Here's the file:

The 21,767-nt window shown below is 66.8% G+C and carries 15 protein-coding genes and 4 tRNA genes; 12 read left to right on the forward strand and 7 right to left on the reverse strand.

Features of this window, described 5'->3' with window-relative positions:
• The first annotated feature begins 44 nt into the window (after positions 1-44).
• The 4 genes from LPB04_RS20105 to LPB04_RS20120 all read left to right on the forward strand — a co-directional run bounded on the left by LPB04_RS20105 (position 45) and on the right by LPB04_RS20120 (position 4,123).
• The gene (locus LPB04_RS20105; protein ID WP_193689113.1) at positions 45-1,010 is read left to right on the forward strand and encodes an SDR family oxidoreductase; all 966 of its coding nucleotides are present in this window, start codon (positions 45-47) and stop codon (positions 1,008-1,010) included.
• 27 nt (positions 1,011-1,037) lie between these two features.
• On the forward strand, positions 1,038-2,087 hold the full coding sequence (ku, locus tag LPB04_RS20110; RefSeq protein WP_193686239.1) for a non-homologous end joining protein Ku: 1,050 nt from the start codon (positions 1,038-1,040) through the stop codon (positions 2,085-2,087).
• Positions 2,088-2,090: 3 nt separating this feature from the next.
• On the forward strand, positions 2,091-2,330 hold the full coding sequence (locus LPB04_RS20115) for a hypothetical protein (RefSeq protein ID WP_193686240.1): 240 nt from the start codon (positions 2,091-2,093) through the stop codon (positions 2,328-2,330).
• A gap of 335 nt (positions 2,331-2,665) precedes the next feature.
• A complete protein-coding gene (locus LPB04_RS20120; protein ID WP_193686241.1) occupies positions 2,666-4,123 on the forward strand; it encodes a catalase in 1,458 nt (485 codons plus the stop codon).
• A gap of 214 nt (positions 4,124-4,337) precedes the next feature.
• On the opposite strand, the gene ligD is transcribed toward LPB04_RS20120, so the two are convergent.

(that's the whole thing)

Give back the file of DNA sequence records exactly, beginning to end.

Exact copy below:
The 21,767-nt window shown below is 66.8% G+C and carries 15 protein-coding genes and 4 tRNA genes; 12 read left to right on the forward strand and 7 right to left on the reverse strand.

Features of this window, described 5'->3' with window-relative positions:
• The first annotated feature begins 44 nt into the window (after positions 1-44).
• The 4 genes from LPB04_RS20105 to LPB04_RS20120 all read left to right on the forward strand — a co-directional run bounded on the left by LPB04_RS20105 (position 45) and on the right by LPB04_RS20120 (position 4,123).
• The gene (locus LPB04_RS20105; protein ID WP_193689113.1) at positions 45-1,010 is read left to right on the forward strand and encodes an SDR family oxidoreductase; all 966 of its coding nucleotides are present in this window, start codon (positions 45-47) and stop codon (positions 1,008-1,010) included.
• 27 nt (positions 1,011-1,037) lie between these two features.
• On the forward strand, positions 1,038-2,087 hold the full coding sequence (ku, locus tag LPB04_RS20110; RefSeq protein WP_193686239.1) for a non-homologous end joining protein Ku: 1,050 nt from the start codon (positions 1,038-1,040) through the stop codon (positions 2,085-2,087).
• Positions 2,088-2,090: 3 nt separating this feature from the next.
• On the forward strand, positions 2,091-2,330 hold the full coding sequence (locus LPB04_RS20115) for a hypothetical protein (RefSeq protein ID WP_193686240.1): 240 nt from the start codon (positions 2,091-2,093) through the stop codon (positions 2,328-2,330).
• A gap of 335 nt (positions 2,331-2,665) precedes the next feature.
• A complete protein-coding gene (locus LPB04_RS20120; protein ID WP_193686241.1) occupies positions 2,666-4,123 on the forward strand; it encodes a catalase in 1,458 nt (485 codons plus the stop codon).
• A gap of 214 nt (positions 4,124-4,337) precedes the next feature.
• On the opposite strand, the gene ligD is transcribed toward LPB04_RS20120, so the two are convergent.